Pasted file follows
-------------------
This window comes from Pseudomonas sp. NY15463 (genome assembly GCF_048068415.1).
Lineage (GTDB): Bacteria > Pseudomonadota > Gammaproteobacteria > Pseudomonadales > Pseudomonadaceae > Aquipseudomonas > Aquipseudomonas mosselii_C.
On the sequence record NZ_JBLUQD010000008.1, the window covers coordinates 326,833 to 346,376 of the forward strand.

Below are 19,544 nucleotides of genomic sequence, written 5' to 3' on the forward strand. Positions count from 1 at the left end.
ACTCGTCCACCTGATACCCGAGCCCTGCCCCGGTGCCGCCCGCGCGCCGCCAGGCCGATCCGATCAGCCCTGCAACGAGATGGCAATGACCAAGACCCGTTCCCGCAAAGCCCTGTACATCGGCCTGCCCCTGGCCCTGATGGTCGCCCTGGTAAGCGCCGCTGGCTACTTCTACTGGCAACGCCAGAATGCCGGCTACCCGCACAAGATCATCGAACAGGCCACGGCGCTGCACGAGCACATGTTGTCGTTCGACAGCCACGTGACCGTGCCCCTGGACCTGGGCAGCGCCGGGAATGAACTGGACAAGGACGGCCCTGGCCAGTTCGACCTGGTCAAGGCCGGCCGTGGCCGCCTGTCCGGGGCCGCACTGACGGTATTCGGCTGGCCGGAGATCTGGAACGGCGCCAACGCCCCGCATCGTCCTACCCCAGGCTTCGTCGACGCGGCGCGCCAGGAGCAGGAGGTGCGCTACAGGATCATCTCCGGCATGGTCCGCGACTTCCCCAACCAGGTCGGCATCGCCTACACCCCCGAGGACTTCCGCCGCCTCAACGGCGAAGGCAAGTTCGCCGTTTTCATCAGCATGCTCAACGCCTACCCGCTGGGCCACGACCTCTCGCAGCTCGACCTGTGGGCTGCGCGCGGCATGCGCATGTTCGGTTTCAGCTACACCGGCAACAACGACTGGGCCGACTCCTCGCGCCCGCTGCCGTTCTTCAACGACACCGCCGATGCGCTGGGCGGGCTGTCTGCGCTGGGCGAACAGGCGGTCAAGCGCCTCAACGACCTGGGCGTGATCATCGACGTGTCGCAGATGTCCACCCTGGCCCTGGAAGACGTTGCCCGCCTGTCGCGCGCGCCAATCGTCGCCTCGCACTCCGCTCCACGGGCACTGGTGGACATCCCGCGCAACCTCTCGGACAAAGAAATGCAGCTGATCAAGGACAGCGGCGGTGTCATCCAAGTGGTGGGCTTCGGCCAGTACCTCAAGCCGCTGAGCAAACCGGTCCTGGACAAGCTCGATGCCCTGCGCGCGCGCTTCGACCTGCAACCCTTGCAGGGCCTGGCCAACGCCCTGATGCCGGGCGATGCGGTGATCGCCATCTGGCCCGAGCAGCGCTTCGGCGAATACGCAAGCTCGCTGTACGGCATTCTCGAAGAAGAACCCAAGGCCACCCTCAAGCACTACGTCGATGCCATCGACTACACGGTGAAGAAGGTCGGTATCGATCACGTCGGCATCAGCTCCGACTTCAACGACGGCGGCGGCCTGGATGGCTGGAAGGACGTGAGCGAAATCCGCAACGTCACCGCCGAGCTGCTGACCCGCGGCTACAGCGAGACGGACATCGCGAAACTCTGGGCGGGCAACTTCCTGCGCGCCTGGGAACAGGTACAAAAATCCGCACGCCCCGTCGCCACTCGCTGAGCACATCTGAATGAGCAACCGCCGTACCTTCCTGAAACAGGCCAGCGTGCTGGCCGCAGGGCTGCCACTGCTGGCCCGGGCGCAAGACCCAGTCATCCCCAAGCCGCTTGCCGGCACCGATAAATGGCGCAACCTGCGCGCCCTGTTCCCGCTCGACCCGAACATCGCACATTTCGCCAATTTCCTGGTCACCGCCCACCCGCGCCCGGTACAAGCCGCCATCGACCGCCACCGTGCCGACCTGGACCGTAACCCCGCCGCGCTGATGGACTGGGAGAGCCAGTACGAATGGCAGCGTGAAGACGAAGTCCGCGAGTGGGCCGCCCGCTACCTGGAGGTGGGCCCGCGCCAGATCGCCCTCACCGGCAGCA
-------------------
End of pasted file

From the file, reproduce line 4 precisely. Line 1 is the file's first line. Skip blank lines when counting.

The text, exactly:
Below are 19,544 nucleotides of genomic sequence, written 5' to 3' on the forward strand. Positions count from 1 at the left end.